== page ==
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Man Plans, God Laughs is both the title of a Public Enemy album and an old Yiddish expression. In the year of COVID-19, it’s an apt descriptive for travel planning. Still, after a Thanksgiving trip to Paris became an impossibility, my wife and I decided to go to St. Barthèlemy the following week instead, and when we found that planes were flying, we were thrilled and booked flights and a villa. The fine print said something about COVID tests. No big deal, right?
Early in November, we finally read that fine print and realized that to go, we’d have to have complex RT-PCR tests (which take between five hours and several days to yield results) the Friday or Saturday after the Thanksgiving holiday. Our doctors, though, were taking that long weekend off. The same held at the lab that had done my last COVID test. CityMD could do it, but couldn’t guarantee results before we departed at dawn Monday. Our other neighborhood test site was so shabby and had lines so long, we wouldn’t even consider it.
Then, a neighbor who works for Northwell Health, the New York hospital giant, told us it had an app called LabFly that would send a nurse to our home, conduct the test, and guarantee results in time to fly, for just $19.99 plus the cost of the test, which insurance would cover, so we downloaded the app and set up a date for that Friday. But still, we worried, what if...?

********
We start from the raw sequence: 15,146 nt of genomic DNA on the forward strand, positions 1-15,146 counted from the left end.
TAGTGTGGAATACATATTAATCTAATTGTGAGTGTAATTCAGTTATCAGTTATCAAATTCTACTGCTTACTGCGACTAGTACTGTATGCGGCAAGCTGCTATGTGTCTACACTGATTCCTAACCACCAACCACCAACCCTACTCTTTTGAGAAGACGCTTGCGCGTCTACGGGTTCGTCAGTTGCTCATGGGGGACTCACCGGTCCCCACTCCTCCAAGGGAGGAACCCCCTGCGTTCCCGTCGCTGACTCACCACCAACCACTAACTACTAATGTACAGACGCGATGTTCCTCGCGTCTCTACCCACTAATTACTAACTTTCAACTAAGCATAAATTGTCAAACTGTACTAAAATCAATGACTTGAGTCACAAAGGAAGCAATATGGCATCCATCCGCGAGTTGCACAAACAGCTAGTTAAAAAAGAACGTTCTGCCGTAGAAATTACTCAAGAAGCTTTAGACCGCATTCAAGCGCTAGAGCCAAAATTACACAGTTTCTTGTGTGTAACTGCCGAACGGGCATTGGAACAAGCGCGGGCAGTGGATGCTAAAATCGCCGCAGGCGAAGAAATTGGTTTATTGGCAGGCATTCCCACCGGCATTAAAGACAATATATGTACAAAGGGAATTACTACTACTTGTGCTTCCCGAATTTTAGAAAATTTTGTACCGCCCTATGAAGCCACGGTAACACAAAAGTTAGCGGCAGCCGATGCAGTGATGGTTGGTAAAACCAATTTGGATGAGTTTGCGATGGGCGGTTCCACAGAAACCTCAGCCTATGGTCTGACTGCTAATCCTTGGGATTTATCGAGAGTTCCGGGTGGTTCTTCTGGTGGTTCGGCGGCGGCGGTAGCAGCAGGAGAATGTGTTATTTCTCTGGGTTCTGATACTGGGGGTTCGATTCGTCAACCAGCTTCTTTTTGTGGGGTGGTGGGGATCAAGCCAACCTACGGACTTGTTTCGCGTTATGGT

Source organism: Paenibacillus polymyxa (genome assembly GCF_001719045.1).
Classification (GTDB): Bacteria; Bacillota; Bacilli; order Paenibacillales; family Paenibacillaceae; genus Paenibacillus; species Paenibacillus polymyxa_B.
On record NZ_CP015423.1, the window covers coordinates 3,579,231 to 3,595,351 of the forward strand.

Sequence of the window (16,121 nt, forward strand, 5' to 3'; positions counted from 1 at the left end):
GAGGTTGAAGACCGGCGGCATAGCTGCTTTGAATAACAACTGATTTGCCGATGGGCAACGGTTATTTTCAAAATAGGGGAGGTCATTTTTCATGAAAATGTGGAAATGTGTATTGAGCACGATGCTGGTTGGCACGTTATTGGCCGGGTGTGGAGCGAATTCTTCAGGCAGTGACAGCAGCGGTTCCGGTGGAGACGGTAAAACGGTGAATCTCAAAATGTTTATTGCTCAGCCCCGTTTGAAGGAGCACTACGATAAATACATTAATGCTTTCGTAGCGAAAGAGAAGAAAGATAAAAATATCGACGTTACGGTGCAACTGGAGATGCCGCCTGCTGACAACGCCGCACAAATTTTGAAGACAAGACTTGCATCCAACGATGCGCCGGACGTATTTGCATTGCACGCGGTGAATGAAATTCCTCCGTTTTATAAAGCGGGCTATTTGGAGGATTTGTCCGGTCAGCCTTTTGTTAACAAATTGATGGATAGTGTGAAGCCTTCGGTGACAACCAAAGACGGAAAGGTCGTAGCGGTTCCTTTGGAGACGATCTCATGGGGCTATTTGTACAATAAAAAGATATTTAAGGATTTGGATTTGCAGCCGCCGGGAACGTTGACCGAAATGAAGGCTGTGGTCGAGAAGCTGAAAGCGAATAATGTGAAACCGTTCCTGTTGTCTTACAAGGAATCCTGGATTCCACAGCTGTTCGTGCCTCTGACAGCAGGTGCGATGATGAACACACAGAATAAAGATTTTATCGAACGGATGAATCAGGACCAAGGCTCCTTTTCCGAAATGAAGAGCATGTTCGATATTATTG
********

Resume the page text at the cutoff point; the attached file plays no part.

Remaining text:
The website for Tradewind, the boutique airline we were flying from San Juan to St. Barth's, offered two backups: mail-in tests and a concierge testing service based in Miami that guaranteed results from a Brooklyn lab with a 12- to 48-hour turnaround. At $390 a head, per its website, this was dear, but still sounded like good insurance, even though insurance wouldn’t cover it. But when I emailed, it turned out that they wanted a $200 premium for a guaranteed Thanksgiving turnaround.
Their clientele, i.e. the St. Barth's crowd, obviously expects—and can afford—results in both senses of the word, but I didn’t want to pay the premium. So back to Google I did go and with just a bit of effort found LENCO in Brooklyn, a forty-minute drive from my apartment, which would do the test on Saturday, provide same-day results, and insurance would cover the cost. We decided that if LabFly came in first, we’d cancel LENCO, but if not, we’d double the odds of making our flight.
LabFly’s lovely nurse showed up with her swabs first thing Friday but we hadn’t factored in a post-Thanksgiving crunch—folks needing tests to get home—which slowed LabFly down; it was processing 8,000 to 12,000 tests a shift, three shifts a day, so to Brooklyn we did go. No lines. No fuss. And Saturday night, LENCO delivered two negatives. Next morning, LabFly confirmed we could fly.
A few days later, at drinks in Gustavia harbor with David Zipkin, co-owner of Tradewind, we learned that St. Barth's had changed its policy and was allowing entry with a simple antigen test, turn-around time 15 minutes. We’re going back in January. God willing.